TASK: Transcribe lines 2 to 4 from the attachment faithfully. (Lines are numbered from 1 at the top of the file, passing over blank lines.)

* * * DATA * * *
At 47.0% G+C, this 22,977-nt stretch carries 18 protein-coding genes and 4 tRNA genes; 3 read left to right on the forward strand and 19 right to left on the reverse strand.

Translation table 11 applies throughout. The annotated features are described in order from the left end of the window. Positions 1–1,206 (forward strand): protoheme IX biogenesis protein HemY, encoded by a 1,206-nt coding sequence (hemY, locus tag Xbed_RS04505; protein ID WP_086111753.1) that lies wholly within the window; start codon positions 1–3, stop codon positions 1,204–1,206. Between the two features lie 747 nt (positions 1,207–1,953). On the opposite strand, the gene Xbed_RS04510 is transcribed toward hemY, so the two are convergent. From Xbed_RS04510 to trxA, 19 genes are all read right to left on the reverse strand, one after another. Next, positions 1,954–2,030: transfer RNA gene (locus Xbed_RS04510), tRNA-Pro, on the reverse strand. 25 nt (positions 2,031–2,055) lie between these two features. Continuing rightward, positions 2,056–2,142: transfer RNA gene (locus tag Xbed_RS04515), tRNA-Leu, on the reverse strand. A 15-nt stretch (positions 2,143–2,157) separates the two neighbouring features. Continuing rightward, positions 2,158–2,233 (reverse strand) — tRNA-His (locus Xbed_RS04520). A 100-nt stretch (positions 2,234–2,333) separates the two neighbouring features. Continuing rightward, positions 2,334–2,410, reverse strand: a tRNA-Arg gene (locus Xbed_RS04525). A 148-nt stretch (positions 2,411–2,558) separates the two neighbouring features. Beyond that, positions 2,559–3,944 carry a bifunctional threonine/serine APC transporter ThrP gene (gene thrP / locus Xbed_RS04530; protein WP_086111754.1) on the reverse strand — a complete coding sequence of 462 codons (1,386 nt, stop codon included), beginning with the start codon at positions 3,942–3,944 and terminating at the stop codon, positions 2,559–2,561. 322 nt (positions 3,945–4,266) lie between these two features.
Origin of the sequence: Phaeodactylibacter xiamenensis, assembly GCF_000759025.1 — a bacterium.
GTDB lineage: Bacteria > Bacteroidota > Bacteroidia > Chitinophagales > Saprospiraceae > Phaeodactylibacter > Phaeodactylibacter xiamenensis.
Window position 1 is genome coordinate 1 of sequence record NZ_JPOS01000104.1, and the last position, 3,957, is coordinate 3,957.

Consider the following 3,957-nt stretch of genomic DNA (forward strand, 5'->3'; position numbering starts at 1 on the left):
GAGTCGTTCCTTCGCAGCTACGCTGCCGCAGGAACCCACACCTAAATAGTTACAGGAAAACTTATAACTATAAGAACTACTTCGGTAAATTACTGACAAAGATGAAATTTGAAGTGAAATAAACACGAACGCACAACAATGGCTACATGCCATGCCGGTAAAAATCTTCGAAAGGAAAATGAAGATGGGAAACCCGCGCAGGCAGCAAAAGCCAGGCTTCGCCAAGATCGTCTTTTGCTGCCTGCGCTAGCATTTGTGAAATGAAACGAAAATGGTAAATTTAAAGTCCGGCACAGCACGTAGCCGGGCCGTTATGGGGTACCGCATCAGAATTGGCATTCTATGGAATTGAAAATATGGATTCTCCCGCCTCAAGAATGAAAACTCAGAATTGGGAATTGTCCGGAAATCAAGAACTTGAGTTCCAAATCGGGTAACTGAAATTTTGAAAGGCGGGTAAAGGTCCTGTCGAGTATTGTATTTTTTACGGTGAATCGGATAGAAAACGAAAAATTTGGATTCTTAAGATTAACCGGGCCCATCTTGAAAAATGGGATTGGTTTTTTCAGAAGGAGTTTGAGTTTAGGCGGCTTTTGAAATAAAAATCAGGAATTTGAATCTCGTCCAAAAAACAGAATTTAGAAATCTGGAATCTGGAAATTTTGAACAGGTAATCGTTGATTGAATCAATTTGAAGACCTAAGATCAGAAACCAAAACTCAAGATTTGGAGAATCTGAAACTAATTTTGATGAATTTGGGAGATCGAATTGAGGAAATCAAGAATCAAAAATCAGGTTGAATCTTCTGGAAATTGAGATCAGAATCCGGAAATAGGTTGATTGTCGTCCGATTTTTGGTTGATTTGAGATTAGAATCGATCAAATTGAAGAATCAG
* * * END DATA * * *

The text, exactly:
Translation table 11 applies throughout. The annotated features are described in order from the left end of the window. Positions 1–1,206 (forward strand): protoheme IX biogenesis protein HemY, encoded by a 1,206-nt coding sequence (hemY, locus tag Xbed_RS04505; protein ID WP_086111753.1) that lies wholly within the window; start codon positions 1–3, stop codon positions 1,204–1,206. Between the two features lie 747 nt (positions 1,207–1,953). On the opposite strand, the gene Xbed_RS04510 is transcribed toward hemY, so the two are convergent. From Xbed_RS04510 to trxA, 19 genes are all read right to left on the reverse strand, one after another. Next, positions 1,954–2,030: transfer RNA gene (locus Xbed_RS04510), tRNA-Pro, on the reverse strand. 25 nt (positions 2,031–2,055) lie between these two features. Continuing rightward, positions 2,056–2,142: transfer RNA gene (locus tag Xbed_RS04515), tRNA-Leu, on the reverse strand. A 15-nt stretch (positions 2,143–2,157) separates the two neighbouring features. Continuing rightward, positions 2,158–2,233 (reverse strand) — tRNA-His (locus Xbed_RS04520). A 100-nt stretch (positions 2,234–2,333) separates the two neighbouring features. Continuing rightward, positions 2,334–2,410, reverse strand: a tRNA-Arg gene (locus Xbed_RS04525). A 148-nt stretch (positions 2,411–2,558) separates the two neighbouring features. Beyond that, positions 2,559–3,944 carry a bifunctional threonine/serine APC transporter ThrP gene (gene thrP / locus Xbed_RS04530; protein WP_086111754.1) on the reverse strand — a complete coding sequence of 462 codons (1,386 nt, stop codon included), beginning with the start codon at positions 3,942–3,944 and terminating at the stop codon, positions 2,559–2,561. 322 nt (positions 3,945–4,266) lie between these two features.
Origin of the sequence: Phaeodactylibacter xiamenensis, assembly GCF_000759025.1 — a bacterium.
GTDB lineage: Bacteria > Bacteroidota > Bacteroidia > Chitinophagales > Saprospiraceae > Phaeodactylibacter > Phaeodactylibacter xiamenensis.